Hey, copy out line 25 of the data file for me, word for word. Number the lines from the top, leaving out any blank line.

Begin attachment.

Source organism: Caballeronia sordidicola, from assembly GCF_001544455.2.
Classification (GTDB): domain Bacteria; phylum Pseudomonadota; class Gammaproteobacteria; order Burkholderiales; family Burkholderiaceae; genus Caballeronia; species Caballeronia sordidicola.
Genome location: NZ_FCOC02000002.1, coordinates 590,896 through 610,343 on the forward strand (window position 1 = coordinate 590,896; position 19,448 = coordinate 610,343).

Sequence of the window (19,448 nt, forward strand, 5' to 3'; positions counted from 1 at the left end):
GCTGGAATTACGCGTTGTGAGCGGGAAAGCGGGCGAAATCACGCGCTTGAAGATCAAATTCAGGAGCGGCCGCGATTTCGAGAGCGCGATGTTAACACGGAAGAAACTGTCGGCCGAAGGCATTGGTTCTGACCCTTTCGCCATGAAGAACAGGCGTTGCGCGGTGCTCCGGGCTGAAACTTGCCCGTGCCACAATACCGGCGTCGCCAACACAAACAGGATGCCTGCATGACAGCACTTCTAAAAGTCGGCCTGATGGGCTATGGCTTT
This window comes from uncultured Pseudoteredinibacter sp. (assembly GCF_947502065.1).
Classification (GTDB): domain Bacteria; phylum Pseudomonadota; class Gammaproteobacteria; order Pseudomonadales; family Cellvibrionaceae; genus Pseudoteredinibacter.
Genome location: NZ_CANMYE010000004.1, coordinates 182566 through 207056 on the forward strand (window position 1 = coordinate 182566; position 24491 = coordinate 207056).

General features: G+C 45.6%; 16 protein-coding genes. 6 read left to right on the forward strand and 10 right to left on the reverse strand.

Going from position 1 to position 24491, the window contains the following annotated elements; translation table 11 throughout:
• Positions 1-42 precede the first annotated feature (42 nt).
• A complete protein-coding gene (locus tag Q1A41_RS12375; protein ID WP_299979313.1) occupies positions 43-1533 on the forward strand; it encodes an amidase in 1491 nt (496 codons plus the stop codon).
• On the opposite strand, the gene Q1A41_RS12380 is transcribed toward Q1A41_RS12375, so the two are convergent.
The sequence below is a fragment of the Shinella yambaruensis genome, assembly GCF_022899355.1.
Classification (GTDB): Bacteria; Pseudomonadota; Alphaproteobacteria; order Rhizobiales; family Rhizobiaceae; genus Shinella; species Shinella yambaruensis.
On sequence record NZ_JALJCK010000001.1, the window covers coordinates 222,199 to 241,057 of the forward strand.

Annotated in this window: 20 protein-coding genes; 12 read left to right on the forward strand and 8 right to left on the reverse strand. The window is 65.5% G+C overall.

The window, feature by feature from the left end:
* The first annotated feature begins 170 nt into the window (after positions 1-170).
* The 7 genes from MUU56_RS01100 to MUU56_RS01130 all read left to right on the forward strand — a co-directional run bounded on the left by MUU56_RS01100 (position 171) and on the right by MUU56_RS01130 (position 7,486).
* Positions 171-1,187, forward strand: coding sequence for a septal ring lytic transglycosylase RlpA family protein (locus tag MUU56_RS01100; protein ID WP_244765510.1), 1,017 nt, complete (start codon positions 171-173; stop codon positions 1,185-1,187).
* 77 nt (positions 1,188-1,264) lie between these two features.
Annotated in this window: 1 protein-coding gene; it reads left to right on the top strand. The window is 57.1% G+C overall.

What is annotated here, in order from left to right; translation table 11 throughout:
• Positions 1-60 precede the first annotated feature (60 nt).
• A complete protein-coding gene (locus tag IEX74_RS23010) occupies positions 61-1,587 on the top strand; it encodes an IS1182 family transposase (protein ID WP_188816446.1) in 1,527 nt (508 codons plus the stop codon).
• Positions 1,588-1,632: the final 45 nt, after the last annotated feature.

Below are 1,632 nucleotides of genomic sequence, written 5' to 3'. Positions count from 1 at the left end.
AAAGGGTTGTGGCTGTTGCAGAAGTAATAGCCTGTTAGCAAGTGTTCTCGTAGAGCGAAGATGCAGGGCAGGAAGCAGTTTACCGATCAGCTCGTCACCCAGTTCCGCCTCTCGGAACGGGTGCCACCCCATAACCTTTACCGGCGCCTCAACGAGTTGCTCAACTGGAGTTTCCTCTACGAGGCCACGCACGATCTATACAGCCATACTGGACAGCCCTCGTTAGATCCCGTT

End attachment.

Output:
• Positions 1-60 precede the first annotated feature (60 nt).